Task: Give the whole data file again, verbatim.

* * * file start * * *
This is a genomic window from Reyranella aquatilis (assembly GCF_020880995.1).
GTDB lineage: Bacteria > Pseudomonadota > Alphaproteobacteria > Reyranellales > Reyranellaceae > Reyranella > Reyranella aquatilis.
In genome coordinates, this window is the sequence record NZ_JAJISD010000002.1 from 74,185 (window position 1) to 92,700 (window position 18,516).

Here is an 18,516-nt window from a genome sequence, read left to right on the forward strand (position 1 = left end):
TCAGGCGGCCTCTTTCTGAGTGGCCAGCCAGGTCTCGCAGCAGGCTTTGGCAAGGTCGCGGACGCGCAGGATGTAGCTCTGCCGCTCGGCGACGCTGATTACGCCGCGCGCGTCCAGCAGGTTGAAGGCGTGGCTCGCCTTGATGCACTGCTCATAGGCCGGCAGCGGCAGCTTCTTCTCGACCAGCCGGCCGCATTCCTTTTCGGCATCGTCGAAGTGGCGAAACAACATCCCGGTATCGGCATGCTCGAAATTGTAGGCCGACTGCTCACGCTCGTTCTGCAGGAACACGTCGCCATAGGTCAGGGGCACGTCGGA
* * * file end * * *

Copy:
This is a genomic window from Reyranella aquatilis (assembly GCF_020880995.1).
GTDB lineage: Bacteria > Pseudomonadota > Alphaproteobacteria > Reyranellales > Reyranellaceae > Reyranella > Reyranella aquatilis.
In genome coordinates, this window is the sequence record NZ_JAJISD010000002.1 from 74,185 (window position 1) to 92,700 (window position 18,516).

Here is an 18,516-nt window from a genome sequence, read left to right on the forward strand (position 1 = left end):
TCAGGCGGCCTCTTTCTGAGTGGCCAGCCAGGTCTCGCAGCAGGCTTTGGCAAGGTCGCGGACGCGCAGGATGTAGCTCTGCCGCTCGGCGACGCTGATTACGCCGCGCGCGTCCAGCAGGTTGAAGGCGTGGCTCGCCTTGATGCACTGCTCATAGGCCGGCAGCGGCAGCTTCTTCTCGACCAGCCGGCCGCATTCCTTTTCGGCATCGTCGAAGTGGCGAAACAACATCCCGGTATCGGCATGCTCGAAATTGTAGGCCGACTGCTCACGCTCGTTCTGCAGGAACACGTCGCCATAGGTCAGGGGCACGTCGGA